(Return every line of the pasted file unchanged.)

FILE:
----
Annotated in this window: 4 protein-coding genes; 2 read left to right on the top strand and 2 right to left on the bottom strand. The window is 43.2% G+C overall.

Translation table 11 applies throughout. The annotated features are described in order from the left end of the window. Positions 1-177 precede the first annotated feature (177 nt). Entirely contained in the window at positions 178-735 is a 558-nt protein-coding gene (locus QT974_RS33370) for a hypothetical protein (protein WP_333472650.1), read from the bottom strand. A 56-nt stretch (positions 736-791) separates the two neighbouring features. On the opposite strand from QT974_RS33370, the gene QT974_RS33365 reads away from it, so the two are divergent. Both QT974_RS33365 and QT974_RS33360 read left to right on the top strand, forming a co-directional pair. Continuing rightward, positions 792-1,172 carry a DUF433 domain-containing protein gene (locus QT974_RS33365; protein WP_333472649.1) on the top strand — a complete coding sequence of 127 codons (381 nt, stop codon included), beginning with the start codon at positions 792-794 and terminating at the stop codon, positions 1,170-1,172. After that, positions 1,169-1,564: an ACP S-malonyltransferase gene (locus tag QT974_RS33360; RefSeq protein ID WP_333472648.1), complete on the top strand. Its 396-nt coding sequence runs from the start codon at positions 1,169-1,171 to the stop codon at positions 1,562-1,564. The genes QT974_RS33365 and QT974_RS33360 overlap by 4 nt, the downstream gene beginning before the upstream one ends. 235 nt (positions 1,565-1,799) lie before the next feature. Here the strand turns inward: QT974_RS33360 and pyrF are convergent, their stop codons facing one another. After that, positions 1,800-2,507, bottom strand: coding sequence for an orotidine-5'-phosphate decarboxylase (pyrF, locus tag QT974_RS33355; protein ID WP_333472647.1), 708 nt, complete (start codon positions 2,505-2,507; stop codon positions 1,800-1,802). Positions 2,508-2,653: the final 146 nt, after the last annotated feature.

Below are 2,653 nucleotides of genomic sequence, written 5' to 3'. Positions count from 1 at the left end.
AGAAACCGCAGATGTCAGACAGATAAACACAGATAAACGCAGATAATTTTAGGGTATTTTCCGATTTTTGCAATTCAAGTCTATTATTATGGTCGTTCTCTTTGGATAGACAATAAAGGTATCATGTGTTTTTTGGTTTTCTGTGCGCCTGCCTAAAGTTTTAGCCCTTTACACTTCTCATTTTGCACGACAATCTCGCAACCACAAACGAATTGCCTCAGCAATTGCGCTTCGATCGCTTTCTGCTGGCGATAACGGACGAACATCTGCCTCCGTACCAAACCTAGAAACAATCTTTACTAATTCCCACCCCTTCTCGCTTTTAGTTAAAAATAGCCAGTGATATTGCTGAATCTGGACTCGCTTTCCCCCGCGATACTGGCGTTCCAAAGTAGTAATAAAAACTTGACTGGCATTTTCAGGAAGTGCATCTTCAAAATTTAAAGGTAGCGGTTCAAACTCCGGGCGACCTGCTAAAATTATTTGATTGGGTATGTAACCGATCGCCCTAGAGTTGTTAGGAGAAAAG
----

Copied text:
Annotated in this window: 4 protein-coding genes; 2 read left to right on the top strand and 2 right to left on the bottom strand. The window is 43.2% G+C overall.

Translation table 11 applies throughout. The annotated features are described in order from the left end of the window. Positions 1-177 precede the first annotated feature (177 nt). Entirely contained in the window at positions 178-735 is a 558-nt protein-coding gene (locus QT974_RS33370) for a hypothetical protein (protein WP_333472650.1), read from the bottom strand. A 56-nt stretch (positions 736-791) separates the two neighbouring features. On the opposite strand from QT974_RS33370, the gene QT974_RS33365 reads away from it, so the two are divergent. Both QT974_RS33365 and QT974_RS33360 read left to right on the top strand, forming a co-directional pair. Continuing rightward, positions 792-1,172 carry a DUF433 domain-containing protein gene (locus QT974_RS33365; protein WP_333472649.1) on the top strand — a complete coding sequence of 127 codons (381 nt, stop codon included), beginning with the start codon at positions 792-794 and terminating at the stop codon, positions 1,170-1,172. After that, positions 1,169-1,564: an ACP S-malonyltransferase gene (locus tag QT974_RS33360; RefSeq protein ID WP_333472648.1), complete on the top strand. Its 396-nt coding sequence runs from the start codon at positions 1,169-1,171 to the stop codon at positions 1,562-1,564. The genes QT974_RS33365 and QT974_RS33360 overlap by 4 nt, the downstream gene beginning before the upstream one ends. 235 nt (positions 1,565-1,799) lie before the next feature. Here the strand turns inward: QT974_RS33360 and pyrF are convergent, their stop codons facing one another. After that, positions 1,800-2,507, bottom strand: coding sequence for an orotidine-5'-phosphate decarboxylase (pyrF, locus tag QT974_RS33355; protein ID WP_333472647.1), 708 nt, complete (start codon positions 2,505-2,507; stop codon positions 1,800-1,802). Positions 2,508-2,653: the final 146 nt, after the last annotated feature.

Below are 2,653 nucleotides of genomic sequence, written 5' to 3'. Positions count from 1 at the left end.
AGAAACCGCAGATGTCAGACAGATAAACACAGATAAACGCAGATAATTTTAGGGTATTTTCCGATTTTTGCAATTCAAGTCTATTATTATGGTCGTTCTCTTTGGATAGACAATAAAGGTATCATGTGTTTTTTGGTTTTCTGTGCGCCTGCCTAAAGTTTTAGCCCTTTACACTTCTCATTTTGCACGACAATCTCGCAACCACAAACGAATTGCCTCAGCAATTGCGCTTCGATCGCTTTCTGCTGGCGATAACGGACGAACATCTGCCTCCGTACCAAACCTAGAAACAATCTTTACTAATTCCCACCCCTTCTCGCTTTTAGTTAAAAATAGCCAGTGATATTGCTGAATCTGGACTCGCTTTCCCCCGCGATACTGGCGTTCCAAAGTAGTAATAAAAACTTGACTGGCATTTTCAGGAAGTGCATCTTCAAAATTTAAAGGTAGCGGTTCAAACTCCGGGCGACCTGCTAAAATTATTTGATTGGGTATGTAACCGATCGCCCTAGAGTTGTTAGGAGAAAAG